It is the rare soul in any age that can look to the future and see potential; what can be, rather than the problems, trials and obstacles that stand in the way of a great idea. The Right Reverend Isaac Hellmuth, second Bishop of the Diocese of Huron, was such a man. A thoroughgoing evangelical Anglican Christian unwilling to compromise his religious principles, Hellmuth understood the Church's duty to education and the development of the whole person. And while the execution of his plans often left people disgruntled and angry (for uncompromising prelates rarely garner universal admiration), his legacy is a tribute to his remarkable powers of persuasion - the cajoling, begging, threatening, wheeling and dealing required to convince the people of his day that London needed a university.
It may come as a shock that our modern secular university was born of the church, born of the theological arguments that marked 19th-century Canada. The Church of Ireland influenced heavily the new Diocese of Huron, founded in 1857, and it had a fiery, Irish-born Evangelical bishop at its head - London pioneer Benjamin Cronyn. He decided a theological college should be founded in London to ensure there would be enough priests for the Church of England in his diocese who were trained according to his evangelical opinions. The college would stand in opposition to many "high-church" principles being taught at Trinity College in Toronto. Thus, Huron College was founded in 1863 - after Bishop Cronyn had found in Isaac Hellmuth the right man to head up this new endeavour.
Isaac Hellmuth was a rare combination even in 19th-century circles. Born in Poland of Jewish parents, his father was a rabbi and Hellmuth himself trained to be a rabbi. While being educated at the University of Breslau, his religious convictions changed in conversation with missionaries from the Lutheran Church and the Church of England. Disowned by his father for his conversion, Hellmuth took his mother's name and moved to England. To this day, his father's name remains unknown.
Arriving in Canada in 1845 and looking for a future within the Church of England, Hellmuth found his life's work, beginning in Sherbrooke, Quebec, as Rector of the parish and as a professor of Hebrew for the fledgling Bishop's University in nearby Lennoxville. Respected as a lecturer and a professor, he was also proficient in raising funds for Bishop's, generating £1,000 one summer on a fundraising tour. Hellmuth's single mindedness assisted him in his fundraising activities, but it also cost him in goodwill; following a dispute with other faculty members (the details of which are unknown), he resigned his chair at the university, and later his rectorship in Sherbrooke, to become General Secretary of the Colonial Church and School Society of London, overseeing their work in British North America.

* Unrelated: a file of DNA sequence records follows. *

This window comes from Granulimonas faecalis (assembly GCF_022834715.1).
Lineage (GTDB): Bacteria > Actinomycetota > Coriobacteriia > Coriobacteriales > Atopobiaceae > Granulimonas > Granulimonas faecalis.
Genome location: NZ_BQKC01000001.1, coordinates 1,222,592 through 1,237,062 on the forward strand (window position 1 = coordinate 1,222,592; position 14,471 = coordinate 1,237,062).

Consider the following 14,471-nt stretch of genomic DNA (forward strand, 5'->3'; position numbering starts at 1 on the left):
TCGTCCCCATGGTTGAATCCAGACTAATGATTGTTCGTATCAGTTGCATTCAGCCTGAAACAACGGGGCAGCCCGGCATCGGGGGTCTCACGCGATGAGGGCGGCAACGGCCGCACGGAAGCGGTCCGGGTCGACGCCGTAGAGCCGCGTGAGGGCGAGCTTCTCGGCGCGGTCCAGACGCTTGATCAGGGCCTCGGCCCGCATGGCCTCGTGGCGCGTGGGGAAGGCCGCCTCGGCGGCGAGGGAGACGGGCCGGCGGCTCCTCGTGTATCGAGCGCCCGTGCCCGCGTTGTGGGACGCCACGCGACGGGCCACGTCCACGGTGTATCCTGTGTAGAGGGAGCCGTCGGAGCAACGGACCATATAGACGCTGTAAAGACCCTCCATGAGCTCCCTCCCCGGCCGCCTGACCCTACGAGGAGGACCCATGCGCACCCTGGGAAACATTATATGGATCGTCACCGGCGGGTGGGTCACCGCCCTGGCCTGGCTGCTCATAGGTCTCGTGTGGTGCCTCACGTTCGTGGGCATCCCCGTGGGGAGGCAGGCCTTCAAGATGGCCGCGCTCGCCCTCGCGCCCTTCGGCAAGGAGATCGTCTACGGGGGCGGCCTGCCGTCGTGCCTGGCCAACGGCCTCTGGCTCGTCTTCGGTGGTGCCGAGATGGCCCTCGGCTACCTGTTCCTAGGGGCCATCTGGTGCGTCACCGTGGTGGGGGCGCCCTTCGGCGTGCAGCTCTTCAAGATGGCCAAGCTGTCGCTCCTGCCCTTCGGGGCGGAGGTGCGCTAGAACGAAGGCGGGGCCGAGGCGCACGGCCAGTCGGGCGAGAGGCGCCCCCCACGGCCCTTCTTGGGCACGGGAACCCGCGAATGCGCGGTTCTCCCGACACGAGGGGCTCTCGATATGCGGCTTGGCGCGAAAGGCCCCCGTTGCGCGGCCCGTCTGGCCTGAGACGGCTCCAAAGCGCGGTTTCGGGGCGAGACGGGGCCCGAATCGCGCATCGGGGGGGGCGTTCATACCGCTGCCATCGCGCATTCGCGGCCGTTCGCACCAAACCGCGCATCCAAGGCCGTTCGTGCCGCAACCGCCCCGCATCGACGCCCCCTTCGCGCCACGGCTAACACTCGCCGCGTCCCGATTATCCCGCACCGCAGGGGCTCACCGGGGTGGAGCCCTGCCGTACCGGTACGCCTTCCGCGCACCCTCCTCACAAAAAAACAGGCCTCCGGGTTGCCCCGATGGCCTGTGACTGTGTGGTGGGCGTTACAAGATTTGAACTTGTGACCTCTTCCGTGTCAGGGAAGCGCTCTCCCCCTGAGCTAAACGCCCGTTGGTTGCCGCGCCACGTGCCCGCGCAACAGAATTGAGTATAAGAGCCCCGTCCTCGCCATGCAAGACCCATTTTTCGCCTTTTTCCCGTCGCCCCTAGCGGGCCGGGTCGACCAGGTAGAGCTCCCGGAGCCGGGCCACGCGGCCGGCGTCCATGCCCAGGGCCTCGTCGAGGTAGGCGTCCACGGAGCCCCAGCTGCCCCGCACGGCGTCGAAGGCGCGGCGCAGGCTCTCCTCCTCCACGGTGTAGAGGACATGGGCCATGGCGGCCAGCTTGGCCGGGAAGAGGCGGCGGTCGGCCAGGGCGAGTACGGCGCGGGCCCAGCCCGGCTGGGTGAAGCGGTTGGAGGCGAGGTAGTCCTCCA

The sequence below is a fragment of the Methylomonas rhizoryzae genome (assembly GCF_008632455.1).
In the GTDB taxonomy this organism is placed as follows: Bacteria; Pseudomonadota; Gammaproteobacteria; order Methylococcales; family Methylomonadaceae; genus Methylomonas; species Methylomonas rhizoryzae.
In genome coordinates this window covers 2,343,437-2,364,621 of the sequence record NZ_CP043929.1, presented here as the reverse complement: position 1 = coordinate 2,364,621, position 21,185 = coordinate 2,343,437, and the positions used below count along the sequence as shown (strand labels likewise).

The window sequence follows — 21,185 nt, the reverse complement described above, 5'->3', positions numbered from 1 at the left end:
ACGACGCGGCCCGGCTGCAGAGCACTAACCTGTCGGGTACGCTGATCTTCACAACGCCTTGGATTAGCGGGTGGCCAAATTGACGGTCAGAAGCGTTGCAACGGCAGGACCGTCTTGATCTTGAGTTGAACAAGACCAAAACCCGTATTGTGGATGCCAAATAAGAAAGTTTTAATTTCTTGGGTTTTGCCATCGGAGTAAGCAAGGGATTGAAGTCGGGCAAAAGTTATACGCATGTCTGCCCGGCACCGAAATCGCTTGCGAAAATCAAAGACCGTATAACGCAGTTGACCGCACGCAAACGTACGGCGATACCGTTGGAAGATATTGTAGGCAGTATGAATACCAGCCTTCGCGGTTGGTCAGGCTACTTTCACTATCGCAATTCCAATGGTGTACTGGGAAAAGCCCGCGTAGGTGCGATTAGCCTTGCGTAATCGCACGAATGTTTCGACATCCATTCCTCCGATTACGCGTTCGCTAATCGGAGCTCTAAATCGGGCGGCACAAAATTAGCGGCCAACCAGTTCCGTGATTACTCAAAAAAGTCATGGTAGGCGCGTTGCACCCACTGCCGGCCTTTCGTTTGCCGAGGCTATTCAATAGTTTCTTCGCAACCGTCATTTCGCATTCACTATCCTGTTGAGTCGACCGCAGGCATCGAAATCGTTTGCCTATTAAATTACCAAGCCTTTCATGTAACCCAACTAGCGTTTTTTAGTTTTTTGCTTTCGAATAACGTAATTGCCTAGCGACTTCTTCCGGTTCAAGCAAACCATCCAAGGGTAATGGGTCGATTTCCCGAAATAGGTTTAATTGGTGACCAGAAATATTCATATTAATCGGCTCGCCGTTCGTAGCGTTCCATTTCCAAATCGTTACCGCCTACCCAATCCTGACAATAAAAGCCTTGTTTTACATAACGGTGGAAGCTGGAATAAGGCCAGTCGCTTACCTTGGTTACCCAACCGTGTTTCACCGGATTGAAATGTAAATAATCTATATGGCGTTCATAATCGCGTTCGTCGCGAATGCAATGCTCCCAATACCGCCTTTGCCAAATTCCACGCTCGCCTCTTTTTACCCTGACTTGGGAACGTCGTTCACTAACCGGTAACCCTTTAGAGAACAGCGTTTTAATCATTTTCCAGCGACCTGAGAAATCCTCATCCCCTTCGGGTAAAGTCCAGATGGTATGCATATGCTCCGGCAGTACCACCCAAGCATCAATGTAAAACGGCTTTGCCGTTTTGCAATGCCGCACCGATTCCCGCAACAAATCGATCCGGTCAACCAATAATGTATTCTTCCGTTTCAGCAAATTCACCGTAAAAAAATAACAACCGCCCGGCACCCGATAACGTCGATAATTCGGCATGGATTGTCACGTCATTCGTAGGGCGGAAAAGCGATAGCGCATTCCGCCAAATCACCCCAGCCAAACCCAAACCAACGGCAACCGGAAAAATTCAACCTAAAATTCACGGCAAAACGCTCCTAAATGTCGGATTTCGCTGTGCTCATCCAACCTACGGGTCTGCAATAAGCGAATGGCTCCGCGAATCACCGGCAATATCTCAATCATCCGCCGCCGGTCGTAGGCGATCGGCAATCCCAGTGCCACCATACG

It was during his travels for the Church and School Society that Hellmuth met and became friends with Benjamin Cronyn - who had a problem. Cronyn wanted clergy for his diocese, and he wanted his own college to train them. But he wanted teaching that he felt he could trust from a professor he agreed with, and he needed someone who had the connections and the ability to raise the funds to found a school. All these needs came together and were met in Isaac Hellmuth.
So in 1861, Hellmuth set off for England to raise funds for this new college and once again found himself embroiled in controversy. He was accused of casting aspersions on Bishop's University, and much ill will was fostered in the religious press in both Canada and the U.K. when Hellmuth was accused by Bishop Fulford of much wheeling and dealing and enriching of himself. Hellmuth fired back that he had no recourse to the ecclesiastical courts to have his reputation restored as the one who was his accuser was also the judge: the Bishop. The controversy finally died down when Bishop Fulford refused to be drawn into any further discussion. To one Alfred Peache, a priest of the Church of England and another man of uncompromising Evangelical convictions (who would later become Western's chancellor), this was enough to prove Hellmuth's point and so he endowed the new Huron College with £5,000 of his own money. As proficient at begging as lecturing, Hellmuth soon had raised enough funds to open and operate the College.
He was hired as a professor of Rabbinical studies and Old Testament and named Huron's first Principal, where a primary part of his job was to raise funds for the College in England and promote the cause of Evangelical Anglicans in Upper Canada. Money was always short but enough men were ordained that the fledgling Diocese began to grow, as did the College.